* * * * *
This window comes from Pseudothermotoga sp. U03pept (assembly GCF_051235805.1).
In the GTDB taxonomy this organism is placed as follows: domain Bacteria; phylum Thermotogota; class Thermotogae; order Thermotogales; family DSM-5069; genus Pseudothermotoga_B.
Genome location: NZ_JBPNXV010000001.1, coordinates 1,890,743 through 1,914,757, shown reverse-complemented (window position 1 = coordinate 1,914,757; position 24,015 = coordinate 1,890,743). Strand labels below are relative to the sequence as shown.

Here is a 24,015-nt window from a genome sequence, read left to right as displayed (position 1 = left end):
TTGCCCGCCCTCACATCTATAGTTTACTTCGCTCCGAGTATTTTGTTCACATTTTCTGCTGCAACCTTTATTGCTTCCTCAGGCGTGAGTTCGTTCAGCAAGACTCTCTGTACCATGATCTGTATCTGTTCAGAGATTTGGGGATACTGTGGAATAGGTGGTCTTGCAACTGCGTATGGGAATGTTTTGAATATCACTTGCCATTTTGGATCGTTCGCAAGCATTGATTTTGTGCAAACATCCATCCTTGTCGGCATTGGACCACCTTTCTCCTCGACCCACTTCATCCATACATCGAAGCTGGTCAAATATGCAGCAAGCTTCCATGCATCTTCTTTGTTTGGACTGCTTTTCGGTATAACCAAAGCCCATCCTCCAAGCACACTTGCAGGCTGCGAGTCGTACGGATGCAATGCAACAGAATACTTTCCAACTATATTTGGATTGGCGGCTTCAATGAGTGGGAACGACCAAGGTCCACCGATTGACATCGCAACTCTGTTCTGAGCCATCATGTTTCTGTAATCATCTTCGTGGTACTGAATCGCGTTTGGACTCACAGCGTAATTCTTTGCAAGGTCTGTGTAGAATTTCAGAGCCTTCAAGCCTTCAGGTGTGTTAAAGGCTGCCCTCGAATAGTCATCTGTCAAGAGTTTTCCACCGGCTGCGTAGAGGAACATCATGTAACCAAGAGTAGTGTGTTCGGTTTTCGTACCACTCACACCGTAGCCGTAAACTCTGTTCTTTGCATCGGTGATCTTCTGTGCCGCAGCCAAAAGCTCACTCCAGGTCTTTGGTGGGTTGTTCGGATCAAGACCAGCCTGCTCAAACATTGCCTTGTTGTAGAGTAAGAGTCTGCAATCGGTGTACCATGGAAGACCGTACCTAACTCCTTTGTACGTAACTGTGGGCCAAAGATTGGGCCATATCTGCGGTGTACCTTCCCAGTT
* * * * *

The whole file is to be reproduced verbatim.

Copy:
This window comes from Pseudothermotoga sp. U03pept (assembly GCF_051235805.1).
In the GTDB taxonomy this organism is placed as follows: domain Bacteria; phylum Thermotogota; class Thermotogae; order Thermotogales; family DSM-5069; genus Pseudothermotoga_B.
Genome location: NZ_JBPNXV010000001.1, coordinates 1,890,743 through 1,914,757, shown reverse-complemented (window position 1 = coordinate 1,914,757; position 24,015 = coordinate 1,890,743). Strand labels below are relative to the sequence as shown.

Here is a 24,015-nt window from a genome sequence, read left to right as displayed (position 1 = left end):
TTGCCCGCCCTCACATCTATAGTTTACTTCGCTCCGAGTATTTTGTTCACATTTTCTGCTGCAACCTTTATTGCTTCCTCAGGCGTGAGTTCGTTCAGCAAGACTCTCTGTACCATGATCTGTATCTGTTCAGAGATTTGGGGATACTGTGGAATAGGTGGTCTTGCAACTGCGTATGGGAATGTTTTGAATATCACTTGCCATTTTGGATCGTTCGCAAGCATTGATTTTGTGCAAACATCCATCCTTGTCGGCATTGGACCACCTTTCTCCTCGACCCACTTCATCCATACATCGAAGCTGGTCAAATATGCAGCAAGCTTCCATGCATCTTCTTTGTTTGGACTGCTTTTCGGTATAACCAAAGCCCATCCTCCAAGCACACTTGCAGGCTGCGAGTCGTACGGATGCAATGCAACAGAATACTTTCCAACTATATTTGGATTGGCGGCTTCAATGAGTGGGAACGACCAAGGTCCACCGATTGACATCGCAACTCTGTTCTGAGCCATCATGTTTCTGTAATCATCTTCGTGGTACTGAATCGCGTTTGGACTCACAGCGTAATTCTTTGCAAGGTCTGTGTAGAATTTCAGAGCCTTCAAGCCTTCAGGTGTGTTAAAGGCTGCCCTCGAATAGTCATCTGTCAAGAGTTTTCCACCGGCTGCGTAGAGGAACATCATGTAACCAAGAGTAGTGTGTTCGGTTTTCGTACCACTCACACCGTAGCCGTAAACTCTGTTCTTTGCATCGGTGATCTTCTGTGCCGCAGCCAAAAGCTCACTCCAGGTCTTTGGTGGGTTGTTCGGATCAAGACCAGCCTGCTCAAACATTGCCTTGTTGTAGAGTAAGAGTCTGCAATCGGTGTACCATGGAAGACCGTACCTAACTCCTTTGTACGTAACTGTGGGCCAAAGATTGGGCCATATCTGCGGTGTACCTTCCCAGTT